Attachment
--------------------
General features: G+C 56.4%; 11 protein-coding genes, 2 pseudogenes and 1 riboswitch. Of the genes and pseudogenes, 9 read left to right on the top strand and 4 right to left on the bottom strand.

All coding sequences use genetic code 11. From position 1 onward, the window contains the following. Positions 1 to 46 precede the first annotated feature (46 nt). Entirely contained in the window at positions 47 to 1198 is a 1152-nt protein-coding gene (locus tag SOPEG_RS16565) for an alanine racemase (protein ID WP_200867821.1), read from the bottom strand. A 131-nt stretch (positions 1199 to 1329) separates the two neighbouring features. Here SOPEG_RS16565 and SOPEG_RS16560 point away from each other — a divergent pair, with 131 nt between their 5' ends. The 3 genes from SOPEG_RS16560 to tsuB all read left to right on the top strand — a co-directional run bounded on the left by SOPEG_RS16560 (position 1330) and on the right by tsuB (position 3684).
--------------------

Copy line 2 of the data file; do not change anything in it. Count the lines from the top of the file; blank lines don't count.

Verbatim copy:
All coding sequences use genetic code 11. From position 1 onward, the window contains the following. Positions 1 to 46 precede the first annotated feature (46 nt). Entirely contained in the window at positions 47 to 1198 is a 1152-nt protein-coding gene (locus tag SOPEG_RS16565) for an alanine racemase (protein ID WP_200867821.1), read from the bottom strand. A 131-nt stretch (positions 1199 to 1329) separates the two neighbouring features. Here SOPEG_RS16565 and SOPEG_RS16560 point away from each other — a divergent pair, with 131 nt between their 5' ends. The 3 genes from SOPEG_RS16560 to tsuB all read left to right on the top strand — a co-directional run bounded on the left by SOPEG_RS16560 (position 1330) and on the right by tsuB (position 3684).